Key factors that influence property buying

Monday 1 November 2004

Press Release: Hybrid Property Consulting

By The Landlord

Property Investors: Survey reveals key factors that influence property buying decisions.

The Reserve Bank has raised its official cash rate five times this year from 5% to 6.25% and economists expect a further interest rate increase this week and maybe another in December. So will this mean a sudden mass exodus from the residential property investment market?

Surprisingly, this is not the case according to a survey of property investors by residential property consultants, Hybrid Group.

The majority of respondents had a long term strategy and in spite of increasing interest rates over 87% have the intention of buying more investment properties in the next year.

The great kiwi DIY spirit prevails amongst property investors too – 62% answered that they will buy a specific type of property in an area they know intimately or through their own research. The Quotable Value House Price Index (QVHPI) remains the most trusted source of actual house price growth. 46% said that they trust the QVHPI most. 33% would rely on Median house prices, while only 21% would rely on Average house prices.

An interesting comment about the accuracy of median house prices by well known property commentator Mary Holm was published recently in the NZ Herald (3rd of July, 2004) when she stated: “Median prices aren’t perfect but they’re the best we’ve got”.

Ulf Schoefisch – Deutshe Bank chief economist pointed out that medians were subject to “compositional factors” when asked recently about increasing median house price movements by Anne Gibson – (New Zealand Herald August 17th , 2004) and he stated that “We expect the Quotable Value (House) Price Index which is not influenced by compositional factors to record a continued fall... ”

And when asked, by the Hybrid Group, Tony Alexander Chief Economist BNZ Bank had this to say about median prices. “Median house prices give a reasonable indication of house price movements at a national level but at a regional level they are not very useful and at a suburban level they are completely useless due to their potential to give an inaccurate representation of house prices and house price trends.”

Some of the findings of this survey are not surprising to Kieran Trass, director of Hybrid Group and author of the book “Grow Rich with the Property Cycle” because the survey confirms most property investors have a long term wealth creation strategy to help provide for their retirement. What is surprising is the number of investors who trust the unreliable median and average house price figures as the most accurate measure of actual house price growth rather than the much more accurate Quotable Value House Price Index.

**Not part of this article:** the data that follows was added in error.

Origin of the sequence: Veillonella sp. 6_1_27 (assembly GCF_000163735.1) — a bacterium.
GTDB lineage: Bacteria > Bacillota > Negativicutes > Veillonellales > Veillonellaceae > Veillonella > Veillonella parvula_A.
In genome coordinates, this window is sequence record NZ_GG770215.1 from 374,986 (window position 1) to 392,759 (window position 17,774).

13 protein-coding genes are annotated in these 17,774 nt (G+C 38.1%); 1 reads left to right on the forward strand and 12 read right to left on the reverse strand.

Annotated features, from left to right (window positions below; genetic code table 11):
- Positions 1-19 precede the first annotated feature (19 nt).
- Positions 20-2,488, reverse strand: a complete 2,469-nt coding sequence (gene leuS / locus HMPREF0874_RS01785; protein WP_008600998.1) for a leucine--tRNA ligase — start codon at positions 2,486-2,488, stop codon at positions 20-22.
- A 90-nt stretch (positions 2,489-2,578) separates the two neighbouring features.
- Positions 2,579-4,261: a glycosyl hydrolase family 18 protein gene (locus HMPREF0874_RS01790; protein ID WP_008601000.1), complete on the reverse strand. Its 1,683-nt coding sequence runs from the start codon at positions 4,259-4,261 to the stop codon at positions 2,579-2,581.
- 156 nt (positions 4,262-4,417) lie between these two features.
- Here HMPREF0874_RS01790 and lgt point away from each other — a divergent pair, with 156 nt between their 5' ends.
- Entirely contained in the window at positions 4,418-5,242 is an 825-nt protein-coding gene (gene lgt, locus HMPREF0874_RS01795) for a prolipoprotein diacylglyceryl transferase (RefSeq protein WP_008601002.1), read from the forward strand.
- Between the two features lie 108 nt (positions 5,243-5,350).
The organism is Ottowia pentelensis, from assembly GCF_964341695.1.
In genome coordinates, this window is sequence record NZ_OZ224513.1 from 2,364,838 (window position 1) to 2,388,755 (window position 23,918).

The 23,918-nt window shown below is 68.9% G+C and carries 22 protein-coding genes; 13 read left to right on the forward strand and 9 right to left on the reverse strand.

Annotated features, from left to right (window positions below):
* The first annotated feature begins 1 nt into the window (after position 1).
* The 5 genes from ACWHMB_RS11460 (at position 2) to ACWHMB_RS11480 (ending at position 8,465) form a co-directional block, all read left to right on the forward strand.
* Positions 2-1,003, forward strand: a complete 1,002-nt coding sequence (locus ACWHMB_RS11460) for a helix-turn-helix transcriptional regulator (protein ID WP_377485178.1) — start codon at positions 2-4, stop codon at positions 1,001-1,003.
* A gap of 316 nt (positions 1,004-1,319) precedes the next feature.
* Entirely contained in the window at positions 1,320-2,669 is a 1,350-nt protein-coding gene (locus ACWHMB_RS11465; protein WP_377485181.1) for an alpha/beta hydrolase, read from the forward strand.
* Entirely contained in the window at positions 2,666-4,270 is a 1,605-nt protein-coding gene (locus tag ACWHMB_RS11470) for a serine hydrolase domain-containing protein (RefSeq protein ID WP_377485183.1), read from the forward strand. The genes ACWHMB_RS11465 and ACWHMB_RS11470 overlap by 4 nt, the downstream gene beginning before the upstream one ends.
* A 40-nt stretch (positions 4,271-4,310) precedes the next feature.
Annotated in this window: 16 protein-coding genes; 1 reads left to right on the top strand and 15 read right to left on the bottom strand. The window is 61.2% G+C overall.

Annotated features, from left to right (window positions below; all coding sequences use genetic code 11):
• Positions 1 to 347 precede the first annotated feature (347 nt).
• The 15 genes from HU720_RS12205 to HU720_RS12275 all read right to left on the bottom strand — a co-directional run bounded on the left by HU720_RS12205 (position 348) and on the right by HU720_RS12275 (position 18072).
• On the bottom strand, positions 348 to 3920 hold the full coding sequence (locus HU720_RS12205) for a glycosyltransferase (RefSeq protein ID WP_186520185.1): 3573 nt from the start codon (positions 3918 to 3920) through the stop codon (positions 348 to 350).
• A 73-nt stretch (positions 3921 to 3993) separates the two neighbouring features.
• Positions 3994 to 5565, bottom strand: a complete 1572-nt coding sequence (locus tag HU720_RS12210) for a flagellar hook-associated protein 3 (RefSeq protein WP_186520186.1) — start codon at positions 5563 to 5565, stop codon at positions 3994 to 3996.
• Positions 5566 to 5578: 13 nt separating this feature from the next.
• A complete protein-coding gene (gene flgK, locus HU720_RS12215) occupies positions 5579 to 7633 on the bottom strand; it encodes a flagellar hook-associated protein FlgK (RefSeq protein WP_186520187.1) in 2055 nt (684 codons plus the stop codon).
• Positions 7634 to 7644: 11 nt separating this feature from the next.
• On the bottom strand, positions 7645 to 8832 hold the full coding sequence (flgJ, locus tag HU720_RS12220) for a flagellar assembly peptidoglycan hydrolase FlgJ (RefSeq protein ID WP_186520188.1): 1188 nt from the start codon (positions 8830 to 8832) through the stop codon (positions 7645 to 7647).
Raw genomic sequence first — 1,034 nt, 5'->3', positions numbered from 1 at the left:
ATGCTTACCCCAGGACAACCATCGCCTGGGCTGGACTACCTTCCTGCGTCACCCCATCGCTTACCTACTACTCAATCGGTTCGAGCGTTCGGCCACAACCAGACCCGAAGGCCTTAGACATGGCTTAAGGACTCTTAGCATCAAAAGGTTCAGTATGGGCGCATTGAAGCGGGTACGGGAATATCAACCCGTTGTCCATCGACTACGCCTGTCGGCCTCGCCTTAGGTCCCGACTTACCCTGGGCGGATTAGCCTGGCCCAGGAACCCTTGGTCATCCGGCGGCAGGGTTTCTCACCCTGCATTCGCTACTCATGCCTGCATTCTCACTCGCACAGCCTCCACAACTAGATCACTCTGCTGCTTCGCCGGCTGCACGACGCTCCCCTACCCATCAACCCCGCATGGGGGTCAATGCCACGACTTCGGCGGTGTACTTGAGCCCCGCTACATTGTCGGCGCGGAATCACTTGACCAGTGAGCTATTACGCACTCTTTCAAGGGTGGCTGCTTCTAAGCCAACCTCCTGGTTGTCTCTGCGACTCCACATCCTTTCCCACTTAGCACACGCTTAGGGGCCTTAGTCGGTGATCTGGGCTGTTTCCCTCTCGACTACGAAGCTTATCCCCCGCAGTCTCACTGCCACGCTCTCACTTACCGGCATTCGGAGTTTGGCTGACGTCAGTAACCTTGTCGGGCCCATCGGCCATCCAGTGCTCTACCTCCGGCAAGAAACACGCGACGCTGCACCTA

The quality of respondents to the Hybrid Group survey can be illustrated by the following facts:

The survey consisted of a total of 451 respondents.

50% of respondents currently own 3 or more properties,

15% - two,

19% - one,

16% - had none.

44% have a “Buy and hold long term (10+ years)” investment strategy

32 % have a “Buy, do-up and hold long term, but occasionally sell” strategy

Only 4% have a short term investment strategy

Over 87% of respondents indicated they would buy their next property within the next year, and of those 52% would buy in the next 6 months, 25% within 3 months and 11% within just 1 month

32% are convinced property prices will increase over the next 3 years, 44% stated that prices would stay where they are 24% thought prices will decrease

If expected capital growth in an area is greater then 10% in the next year - more then half the respondents (56%) would buy an investment property in that area.

Typical comments from respondents included: “I'll look at predictions for growth in an area and try to buy as close to the central city as possible.” “Look for areas with good and growing infrastructure with limited room for new housing”.

More “decision influencers“ can be found here:
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